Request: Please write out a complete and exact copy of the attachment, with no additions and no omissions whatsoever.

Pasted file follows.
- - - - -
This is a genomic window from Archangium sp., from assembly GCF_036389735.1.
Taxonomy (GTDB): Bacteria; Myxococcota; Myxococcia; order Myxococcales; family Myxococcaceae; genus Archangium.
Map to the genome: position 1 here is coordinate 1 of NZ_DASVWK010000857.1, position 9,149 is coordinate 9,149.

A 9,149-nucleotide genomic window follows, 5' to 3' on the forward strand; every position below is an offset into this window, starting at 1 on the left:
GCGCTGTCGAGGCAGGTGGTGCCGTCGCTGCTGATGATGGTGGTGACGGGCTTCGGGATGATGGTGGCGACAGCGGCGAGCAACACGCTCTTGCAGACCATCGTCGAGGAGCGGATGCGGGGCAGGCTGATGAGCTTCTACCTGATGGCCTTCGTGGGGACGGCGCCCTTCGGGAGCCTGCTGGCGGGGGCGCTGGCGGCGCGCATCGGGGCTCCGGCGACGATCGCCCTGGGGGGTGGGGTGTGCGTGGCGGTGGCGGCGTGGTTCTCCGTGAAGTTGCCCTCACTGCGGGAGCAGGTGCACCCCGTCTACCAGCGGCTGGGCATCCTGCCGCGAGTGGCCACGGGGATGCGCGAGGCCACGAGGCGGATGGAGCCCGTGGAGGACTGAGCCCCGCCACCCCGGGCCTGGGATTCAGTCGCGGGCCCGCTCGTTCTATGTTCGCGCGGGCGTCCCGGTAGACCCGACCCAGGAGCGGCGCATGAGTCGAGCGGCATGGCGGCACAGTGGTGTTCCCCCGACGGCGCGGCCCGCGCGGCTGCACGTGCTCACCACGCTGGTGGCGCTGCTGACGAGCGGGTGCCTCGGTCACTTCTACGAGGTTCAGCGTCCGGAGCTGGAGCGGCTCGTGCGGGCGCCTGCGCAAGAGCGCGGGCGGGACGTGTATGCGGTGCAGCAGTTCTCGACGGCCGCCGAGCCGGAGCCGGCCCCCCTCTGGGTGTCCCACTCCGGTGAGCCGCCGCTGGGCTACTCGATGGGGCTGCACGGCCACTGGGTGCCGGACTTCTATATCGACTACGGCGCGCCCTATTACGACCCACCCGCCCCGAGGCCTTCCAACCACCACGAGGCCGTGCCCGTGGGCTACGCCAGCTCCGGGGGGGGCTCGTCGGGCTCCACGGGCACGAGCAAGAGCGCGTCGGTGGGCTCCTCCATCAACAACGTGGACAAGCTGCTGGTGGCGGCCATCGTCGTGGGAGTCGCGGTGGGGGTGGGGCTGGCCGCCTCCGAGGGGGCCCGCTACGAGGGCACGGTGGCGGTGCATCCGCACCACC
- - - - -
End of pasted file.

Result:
This is a genomic window from Archangium sp., from assembly GCF_036389735.1.
Taxonomy (GTDB): Bacteria; Myxococcota; Myxococcia; order Myxococcales; family Myxococcaceae; genus Archangium.
Map to the genome: position 1 here is coordinate 1 of NZ_DASVWK010000857.1, position 9,149 is coordinate 9,149.

A 9,149-nucleotide genomic window follows, 5' to 3' on the forward strand; every position below is an offset into this window, starting at 1 on the left:
GCGCTGTCGAGGCAGGTGGTGCCGTCGCTGCTGATGATGGTGGTGACGGGCTTCGGGATGATGGTGGCGACAGCGGCGAGCAACACGCTCTTGCAGACCATCGTCGAGGAGCGGATGCGGGGCAGGCTGATGAGCTTCTACCTGATGGCCTTCGTGGGGACGGCGCCCTTCGGGAGCCTGCTGGCGGGGGCGCTGGCGGCGCGCATCGGGGCTCCGGCGACGATCGCCCTGGGGGGTGGGGTGTGCGTGGCGGTGGCGGCGTGGTTCTCCGTGAAGTTGCCCTCACTGCGGGAGCAGGTGCACCCCGTCTACCAGCGGCTGGGCATCCTGCCGCGAGTGGCCACGGGGATGCGCGAGGCCACGAGGCGGATGGAGCCCGTGGAGGACTGAGCCCCGCCACCCCGGGCCTGGGATTCAGTCGCGGGCCCGCTCGTTCTATGTTCGCGCGGGCGTCCCGGTAGACCCGACCCAGGAGCGGCGCATGAGTCGAGCGGCATGGCGGCACAGTGGTGTTCCCCCGACGGCGCGGCCCGCGCGGCTGCACGTGCTCACCACGCTGGTGGCGCTGCTGACGAGCGGGTGCCTCGGTCACTTCTACGAGGTTCAGCGTCCGGAGCTGGAGCGGCTCGTGCGGGCGCCTGCGCAAGAGCGCGGGCGGGACGTGTATGCGGTGCAGCAGTTCTCGACGGCCGCCGAGCCGGAGCCGGCCCCCCTCTGGGTGTCCCACTCCGGTGAGCCGCCGCTGGGCTACTCGATGGGGCTGCACGGCCACTGGGTGCCGGACTTCTATATCGACTACGGCGCGCCCTATTACGACCCACCCGCCCCGAGGCCTTCCAACCACCACGAGGCCGTGCCCGTGGGCTACGCCAGCTCCGGGGGGGGCTCGTCGGGCTCCACGGGCACGAGCAAGAGCGCGTCGGTGGGCTCCTCCATCAACAACGTGGACAAGCTGCTGGTGGCGGCCATCGTCGTGGGAGTCGCGGTGGGGGTGGGGCTGGCCGCCTCCGAGGGGGCCCGCTACGAGGGCACGGTGGCGGTGCATCCGCACCACC